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United States Department of Agriculture

Agricultural Research Service

Related Topics

Research Project: Effects of Ingesting Msg on Energy Balance and Eating Behavior Following Moderate Energy Restriction and Weight Loss in Overweight Women

Location: Obesity and Metabolism Research Unit

2013 Annual Report


1a.Objectives (from AD-416):
This study will test in overweight humans if the effect of regularly incorporating monosodium glutamate (MSG) into the diet prevents body weight and body fat regain following a period of moderate energy restriction and weight loss (Aim.
1)and, over this same period of post-weight loss, if the MSG intervention alters sensory response, food choice and intake. Intake will be studied under free living conditions, as well as in the lab from a self selected snack food buffet in response to stimuli known to evoke emotional eating and dietary relapse (Aim 2). To begin to understand the possible mechanisms through which MSG imparts its effects on food intake and energy balance, Aim 3 of this work is to identify changes in neural, physiological (e.g., cortisol, gut peptides), and metabolite correlates of eating behavior in response to the intervention.


1b.Approach (from AD-416):
A completely randomized design will be used to examine effects of consuming MSG in overweight (BMI 27 – 32) women (N = 48), ages 19 – 45. Refer to the study schematic below for study design. For all subjects during the first ten weeks of the study, the goal of the weight reduction phase is to have each participant achieve a weight loss that is equivalent to 5-6% of their initial body weight. During the first week, a customized diet plan will be developed and outlined for each participant so that this degree of weight loss can be achieved within the following 9-week period. In most cases energy intake will be reduced by 500-750 kcal/day to reach this goal, depending on participant’s height and weight. We have used this approach successfully in previous studies and expect about a 5 - 6% loss of weight. After the 9 week weight loss period, two weeks will be devoted to obtaining baseline measurements before the 12-weeks of intervention. During these weeks subjects will receive a metabolic (maintenance) diet with energy intake set to maintain current body weight. All foods will be prepared, pre-portioned, and dispensed by the dietary staff of the WHNRC metabolic kitchen. Vehicle foods (no MSG) will be provided to all subjects during baseline testing. Following the baseline testing period, subjects will be randomized to a 12 week trial where subjects will supplement daily their breakfast, lunch, and dinner with provided and commonly used food and beverage items treated with MSG (N = 24) or without MSG (N = 24). Subjects will be blinded to the intervention. Two weeks will be devoted to obtaining baseline and then post-treatment measurements at the end of the 12 weeks of intervention. During these weeks subjects will receive a metabolic diet with energy intake set to maintain current body weight.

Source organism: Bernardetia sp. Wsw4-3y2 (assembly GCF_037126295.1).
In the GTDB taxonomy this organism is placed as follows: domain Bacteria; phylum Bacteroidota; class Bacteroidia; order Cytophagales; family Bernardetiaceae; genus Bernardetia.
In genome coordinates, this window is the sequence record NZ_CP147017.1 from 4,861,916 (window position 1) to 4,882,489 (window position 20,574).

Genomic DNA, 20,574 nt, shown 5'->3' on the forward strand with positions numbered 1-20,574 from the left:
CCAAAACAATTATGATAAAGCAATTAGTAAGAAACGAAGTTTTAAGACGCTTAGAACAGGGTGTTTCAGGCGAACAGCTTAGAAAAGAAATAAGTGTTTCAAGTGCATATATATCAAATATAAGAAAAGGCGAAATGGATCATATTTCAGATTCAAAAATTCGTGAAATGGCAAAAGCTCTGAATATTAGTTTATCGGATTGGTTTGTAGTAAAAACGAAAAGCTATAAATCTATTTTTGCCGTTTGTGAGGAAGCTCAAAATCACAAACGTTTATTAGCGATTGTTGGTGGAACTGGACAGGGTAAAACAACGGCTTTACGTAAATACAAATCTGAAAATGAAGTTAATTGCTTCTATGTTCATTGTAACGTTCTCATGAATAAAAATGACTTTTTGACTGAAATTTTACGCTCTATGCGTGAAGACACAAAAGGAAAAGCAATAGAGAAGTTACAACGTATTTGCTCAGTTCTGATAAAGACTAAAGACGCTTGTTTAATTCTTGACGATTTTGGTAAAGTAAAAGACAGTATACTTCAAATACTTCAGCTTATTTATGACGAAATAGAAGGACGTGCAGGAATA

3.Progress Report:

This research relates to objective 1 of the inhouse project, “Evaluate mediators of behavior change critical for adopting a healthy diet by investigating interrelationships between psychosocial stress, nutritional behavior and metabolism in humans and animal models". We have completed the study in 11 subjects, with 11 subjects currently in the intervention phase and 8 in the nutrition education/weight loss phase of the study. This study is ongoing and continues to recruit and enroll study volunteers. The study has been extended through May 2014.


Last Modified: 10/21/2014
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